Reprinted with permission from: Mitchell, T.B. 1960 Bees of the Eastern United States. North Carolina Agricultural Experiment Station Technical Bulletin No. 141. |
FEMALE—Length 6 mm.; head and thorax green, abdomen piceous, maculae pale yellow; face about one-fourth longer than distance between eyes; eyes subparallel; upper portion of cheeks subequal to eyes in width, but becoming very narrow below; vertex very narrow, space between its hind margin and lateral ocelli less than their diameter; foveae narrow and elongate, deep and distinct; mandibles rather slender and elongate, pale yellow, becoming ferruginous at tip; labrum dark; elypeus protruding more than one-half below suborbital line, with a median yellow stripe and a pair of lateral, subapical maculae, otherwise dark; facial maculae small, adjacent to clypeal margin and quite remote from lower margin of eye, or in some specimens extending from clypeus to eye, not attaining level of upper margin of clypeus; lower portion of face and cheeks polished, punctures exceedingly minute and quite sparse, upper portion less shining, punctures minute and rather sparse; scape yellow anteriorly, flagellum piceous above, brownish-testaceous beneath; pubescence of head and thorax rather short and thin, entirely white; thorax without maculae; tegulae whitish-hyaline, wings whitish, veins and stigma very pale yellow, first transverse cubitus forked, resulting in a small, triangular, intercalary cell; legs largely dark, front tibiae yellow anteriorly and front tarsi yellow, mid basitarsi rather dark but mid and hind tarsi otherwise yellowish; scutum and scutellum polished, punctures minute but quite distinct, rather sparse; pleura less shining, punctures about as those of scutum; abdominal terga 2-4 with transverse, lateral, yellow maculae, well separated medially, those on tergum 4 very small and widely separated; punctures of basal terga very minute and obscure, hardly evident, the more apical terga more distinctly punctate.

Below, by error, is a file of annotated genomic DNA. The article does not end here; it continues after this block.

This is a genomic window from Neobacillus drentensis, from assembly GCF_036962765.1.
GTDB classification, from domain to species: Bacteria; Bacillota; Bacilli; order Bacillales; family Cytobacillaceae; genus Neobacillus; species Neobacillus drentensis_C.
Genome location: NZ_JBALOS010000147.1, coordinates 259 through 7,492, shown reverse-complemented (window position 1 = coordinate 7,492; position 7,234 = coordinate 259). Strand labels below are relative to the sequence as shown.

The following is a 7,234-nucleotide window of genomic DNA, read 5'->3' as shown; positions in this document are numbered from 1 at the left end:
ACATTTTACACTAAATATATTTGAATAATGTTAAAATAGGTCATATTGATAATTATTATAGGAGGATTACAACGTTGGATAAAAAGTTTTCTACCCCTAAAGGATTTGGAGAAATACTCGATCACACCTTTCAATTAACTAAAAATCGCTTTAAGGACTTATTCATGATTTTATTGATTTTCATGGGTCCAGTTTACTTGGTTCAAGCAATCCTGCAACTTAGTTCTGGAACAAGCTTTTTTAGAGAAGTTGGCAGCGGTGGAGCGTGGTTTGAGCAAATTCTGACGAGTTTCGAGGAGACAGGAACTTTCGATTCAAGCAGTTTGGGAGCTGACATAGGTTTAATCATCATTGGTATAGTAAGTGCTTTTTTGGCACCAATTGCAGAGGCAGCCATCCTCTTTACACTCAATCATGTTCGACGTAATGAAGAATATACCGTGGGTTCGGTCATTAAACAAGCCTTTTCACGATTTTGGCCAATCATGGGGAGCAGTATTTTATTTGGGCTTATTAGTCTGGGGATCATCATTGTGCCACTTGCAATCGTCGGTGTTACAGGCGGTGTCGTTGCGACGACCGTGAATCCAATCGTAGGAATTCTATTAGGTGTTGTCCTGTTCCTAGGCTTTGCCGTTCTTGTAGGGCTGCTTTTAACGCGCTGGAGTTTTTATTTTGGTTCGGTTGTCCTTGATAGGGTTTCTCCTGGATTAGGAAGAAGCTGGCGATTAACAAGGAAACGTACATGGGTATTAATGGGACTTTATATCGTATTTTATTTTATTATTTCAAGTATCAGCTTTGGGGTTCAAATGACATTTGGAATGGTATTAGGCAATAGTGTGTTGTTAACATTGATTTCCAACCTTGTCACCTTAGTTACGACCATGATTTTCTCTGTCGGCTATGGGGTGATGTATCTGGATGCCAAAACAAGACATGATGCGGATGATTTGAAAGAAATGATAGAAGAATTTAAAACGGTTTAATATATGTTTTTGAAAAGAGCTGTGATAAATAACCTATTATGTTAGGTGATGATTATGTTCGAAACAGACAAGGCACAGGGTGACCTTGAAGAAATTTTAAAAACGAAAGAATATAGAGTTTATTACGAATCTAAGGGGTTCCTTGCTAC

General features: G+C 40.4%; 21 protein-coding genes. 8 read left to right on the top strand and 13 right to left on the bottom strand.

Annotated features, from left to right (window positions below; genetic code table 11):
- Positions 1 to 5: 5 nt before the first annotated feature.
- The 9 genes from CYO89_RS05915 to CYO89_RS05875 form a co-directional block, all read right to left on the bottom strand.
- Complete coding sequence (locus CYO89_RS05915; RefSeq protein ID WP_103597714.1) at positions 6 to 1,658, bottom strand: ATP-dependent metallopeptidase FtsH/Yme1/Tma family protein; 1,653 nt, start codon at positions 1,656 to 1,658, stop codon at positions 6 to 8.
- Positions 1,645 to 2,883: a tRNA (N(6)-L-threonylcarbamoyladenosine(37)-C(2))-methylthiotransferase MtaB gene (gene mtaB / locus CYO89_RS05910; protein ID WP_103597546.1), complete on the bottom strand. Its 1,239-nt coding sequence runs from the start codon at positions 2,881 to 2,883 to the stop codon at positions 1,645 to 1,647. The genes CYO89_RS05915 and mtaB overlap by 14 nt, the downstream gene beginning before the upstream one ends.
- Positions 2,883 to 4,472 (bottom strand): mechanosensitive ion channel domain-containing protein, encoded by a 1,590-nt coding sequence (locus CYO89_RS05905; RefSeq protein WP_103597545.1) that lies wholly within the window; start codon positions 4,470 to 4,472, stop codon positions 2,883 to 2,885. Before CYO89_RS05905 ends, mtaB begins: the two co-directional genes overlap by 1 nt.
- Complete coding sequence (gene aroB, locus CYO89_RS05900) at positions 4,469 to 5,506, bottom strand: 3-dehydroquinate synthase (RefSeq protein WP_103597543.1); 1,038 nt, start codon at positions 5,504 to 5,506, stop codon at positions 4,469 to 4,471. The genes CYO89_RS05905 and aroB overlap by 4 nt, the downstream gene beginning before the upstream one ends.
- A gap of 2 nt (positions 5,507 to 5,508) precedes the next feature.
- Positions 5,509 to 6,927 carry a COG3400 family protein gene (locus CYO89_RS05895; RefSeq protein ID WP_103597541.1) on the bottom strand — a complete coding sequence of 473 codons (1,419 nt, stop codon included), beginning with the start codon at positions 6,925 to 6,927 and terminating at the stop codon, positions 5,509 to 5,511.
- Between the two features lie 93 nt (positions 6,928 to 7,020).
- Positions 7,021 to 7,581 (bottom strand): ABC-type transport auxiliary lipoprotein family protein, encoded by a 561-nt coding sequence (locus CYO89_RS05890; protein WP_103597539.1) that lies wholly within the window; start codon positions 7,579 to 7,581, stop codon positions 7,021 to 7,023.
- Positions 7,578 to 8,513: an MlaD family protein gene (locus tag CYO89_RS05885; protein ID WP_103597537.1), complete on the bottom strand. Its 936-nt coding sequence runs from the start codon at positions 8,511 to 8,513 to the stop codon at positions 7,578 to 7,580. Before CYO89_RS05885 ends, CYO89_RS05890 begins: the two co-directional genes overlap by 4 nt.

MALE—Length 5 mm.; head and thorax green, abdomen brownish, maculae much reduced or absent; face about one-fourth longer than distance between eyes; eyes subparallel; cheeks above subequal to eyes in width, but becoming very narrow below; vertex very narrow, space between lateral ocelli and its hind margin subequal to their diameter; foveae very short, located near top of eye, quite deep and distinct; mandibles yellow, becoming ferruginous at extreme tip; labrum yellow; clypeus protruding quite strongly below suborbital line, with a small, subapical, median, yellowish macula, sometimes absent, and lateroapical angles yellow, otherwise dark; facial maculae entirely lacking; scape yellowish anteriorly, flagellum brownish below, becoming somewhat darker above; cheeks and lower portion of face polished, punctures exceedingly minute, sparse and indistinct, upper portion less shining, punctures somewhat closer but still very minute; pubescence of head and thorax short and thin, entirely white; thorax without maculae; tegulae whitish-hyaline; wings whitish, veins and stigma very pale yellow and obscure, stigma margined with somewhat brighter yellow, first transverse cubitus forked, resulting in a small, triangular, intercalary cell; legs mainly dark, front tibiae yellow anteriorly and all tarsi yellow; scutum and scutellum polished, punctures very minute but quite distinct, rather sparse; pleura less shining, punctures somewhat closer; abdomen without maculae, the basal tergum impunctate, the more apical terga with barely visible punctures; apical margin of sternum 6 very slightly emarginate medially; sternum 7 with a large, semicircular, median, apical emargination; sternum 8 quite broadly truncate and incurved apically (much as in obscurata, fig. 79); gonocoxites bulbous, broadly truncate apically, the gonostyli rather short, compressed, apex more or less rolled, penis valves long and slender, volsellae nearly equalling gonostyli in length, only partially separated into cuspis and digitus.
DISTRIBUTION — Massachusetts Florida; May to July.
FLOWER RECORDS—Batodendron, Lyonia and Huckleberry.